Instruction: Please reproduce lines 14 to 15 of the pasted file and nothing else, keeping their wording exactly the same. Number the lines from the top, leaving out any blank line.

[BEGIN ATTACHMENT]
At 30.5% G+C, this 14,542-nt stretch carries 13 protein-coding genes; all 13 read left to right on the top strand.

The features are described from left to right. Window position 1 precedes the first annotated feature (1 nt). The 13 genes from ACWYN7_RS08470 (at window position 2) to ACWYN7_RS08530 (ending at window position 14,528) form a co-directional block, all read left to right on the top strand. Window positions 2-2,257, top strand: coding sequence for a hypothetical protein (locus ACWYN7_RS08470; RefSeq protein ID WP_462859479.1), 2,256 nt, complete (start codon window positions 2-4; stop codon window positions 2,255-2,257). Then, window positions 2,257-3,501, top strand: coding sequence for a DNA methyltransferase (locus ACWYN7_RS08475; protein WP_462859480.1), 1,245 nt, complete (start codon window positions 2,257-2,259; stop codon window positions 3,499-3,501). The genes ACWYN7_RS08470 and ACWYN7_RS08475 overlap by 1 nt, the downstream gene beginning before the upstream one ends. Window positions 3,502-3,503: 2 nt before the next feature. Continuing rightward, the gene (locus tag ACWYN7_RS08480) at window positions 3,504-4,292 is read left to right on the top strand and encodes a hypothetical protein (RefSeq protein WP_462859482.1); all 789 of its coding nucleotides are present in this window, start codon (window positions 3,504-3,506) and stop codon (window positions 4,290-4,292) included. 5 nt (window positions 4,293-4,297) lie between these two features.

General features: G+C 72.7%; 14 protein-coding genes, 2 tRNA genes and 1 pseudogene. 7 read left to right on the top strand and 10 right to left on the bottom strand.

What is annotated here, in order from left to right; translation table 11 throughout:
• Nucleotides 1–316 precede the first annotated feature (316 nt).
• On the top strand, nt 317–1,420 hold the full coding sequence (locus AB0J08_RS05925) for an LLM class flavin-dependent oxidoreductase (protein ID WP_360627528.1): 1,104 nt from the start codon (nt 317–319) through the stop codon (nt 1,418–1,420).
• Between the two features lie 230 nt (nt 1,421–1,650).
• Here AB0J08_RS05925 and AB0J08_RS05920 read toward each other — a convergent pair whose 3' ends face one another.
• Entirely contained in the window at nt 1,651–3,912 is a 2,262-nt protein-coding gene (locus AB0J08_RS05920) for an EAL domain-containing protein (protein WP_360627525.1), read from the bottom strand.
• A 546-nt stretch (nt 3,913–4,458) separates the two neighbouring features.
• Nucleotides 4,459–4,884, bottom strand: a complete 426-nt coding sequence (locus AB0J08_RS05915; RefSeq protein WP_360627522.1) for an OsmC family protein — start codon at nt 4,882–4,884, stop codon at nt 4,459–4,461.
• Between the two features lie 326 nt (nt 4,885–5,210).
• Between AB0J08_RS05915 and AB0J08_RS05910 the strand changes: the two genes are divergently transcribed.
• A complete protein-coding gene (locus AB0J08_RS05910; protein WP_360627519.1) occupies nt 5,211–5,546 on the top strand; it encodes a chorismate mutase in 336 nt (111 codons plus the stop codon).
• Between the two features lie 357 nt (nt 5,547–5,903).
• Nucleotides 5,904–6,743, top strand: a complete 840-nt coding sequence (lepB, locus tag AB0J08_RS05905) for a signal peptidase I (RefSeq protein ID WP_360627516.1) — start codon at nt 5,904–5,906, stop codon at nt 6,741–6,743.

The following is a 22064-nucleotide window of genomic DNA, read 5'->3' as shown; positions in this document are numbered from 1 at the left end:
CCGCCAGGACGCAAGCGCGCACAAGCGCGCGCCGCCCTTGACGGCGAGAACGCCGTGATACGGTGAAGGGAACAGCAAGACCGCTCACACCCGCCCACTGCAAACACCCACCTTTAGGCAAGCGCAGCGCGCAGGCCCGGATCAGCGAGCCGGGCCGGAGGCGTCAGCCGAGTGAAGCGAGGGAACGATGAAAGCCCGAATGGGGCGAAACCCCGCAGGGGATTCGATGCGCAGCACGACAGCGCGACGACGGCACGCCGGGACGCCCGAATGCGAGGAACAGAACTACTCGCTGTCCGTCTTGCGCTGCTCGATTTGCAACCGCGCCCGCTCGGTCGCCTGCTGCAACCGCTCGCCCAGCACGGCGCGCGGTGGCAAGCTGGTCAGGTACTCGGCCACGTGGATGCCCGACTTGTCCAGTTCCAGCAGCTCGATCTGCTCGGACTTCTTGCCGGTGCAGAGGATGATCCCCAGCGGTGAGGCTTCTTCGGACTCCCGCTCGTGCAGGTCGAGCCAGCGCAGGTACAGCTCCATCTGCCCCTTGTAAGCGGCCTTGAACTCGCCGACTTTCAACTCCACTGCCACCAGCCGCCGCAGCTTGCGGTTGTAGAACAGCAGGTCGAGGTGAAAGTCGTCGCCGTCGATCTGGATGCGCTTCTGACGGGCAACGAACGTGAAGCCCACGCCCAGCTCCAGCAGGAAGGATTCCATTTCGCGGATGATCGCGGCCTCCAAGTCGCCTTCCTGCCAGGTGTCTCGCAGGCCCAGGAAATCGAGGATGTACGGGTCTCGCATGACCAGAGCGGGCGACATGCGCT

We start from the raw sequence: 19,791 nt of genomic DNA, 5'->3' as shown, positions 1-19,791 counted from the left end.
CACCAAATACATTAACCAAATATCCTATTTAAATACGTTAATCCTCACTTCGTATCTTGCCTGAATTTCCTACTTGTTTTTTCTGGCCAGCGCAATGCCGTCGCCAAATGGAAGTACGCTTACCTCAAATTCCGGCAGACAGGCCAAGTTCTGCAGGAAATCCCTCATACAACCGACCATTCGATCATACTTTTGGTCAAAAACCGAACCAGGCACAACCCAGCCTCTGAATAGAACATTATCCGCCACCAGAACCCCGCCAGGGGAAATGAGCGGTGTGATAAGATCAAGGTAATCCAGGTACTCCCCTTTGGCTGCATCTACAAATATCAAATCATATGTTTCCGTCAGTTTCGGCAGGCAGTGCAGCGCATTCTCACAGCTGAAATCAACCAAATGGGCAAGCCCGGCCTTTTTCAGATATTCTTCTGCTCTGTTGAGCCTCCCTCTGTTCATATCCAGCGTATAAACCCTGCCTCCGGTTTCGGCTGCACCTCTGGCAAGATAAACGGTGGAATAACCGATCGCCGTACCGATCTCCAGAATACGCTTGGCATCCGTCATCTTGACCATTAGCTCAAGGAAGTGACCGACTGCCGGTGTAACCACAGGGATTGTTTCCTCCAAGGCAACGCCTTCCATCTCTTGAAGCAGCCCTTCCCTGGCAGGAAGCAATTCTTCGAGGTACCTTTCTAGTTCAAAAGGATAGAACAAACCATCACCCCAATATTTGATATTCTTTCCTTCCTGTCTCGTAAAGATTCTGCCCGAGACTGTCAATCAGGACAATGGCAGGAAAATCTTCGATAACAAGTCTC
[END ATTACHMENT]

• A complete protein-coding gene (locus AB0J08_RS05910; protein WP_360627519.1) occupies nt 5,211–5,546 on the top strand; it encodes a chorismate mutase in 336 nt (111 codons plus the stop codon).
• Between the two features lie 357 nt (nt 5,547–5,903).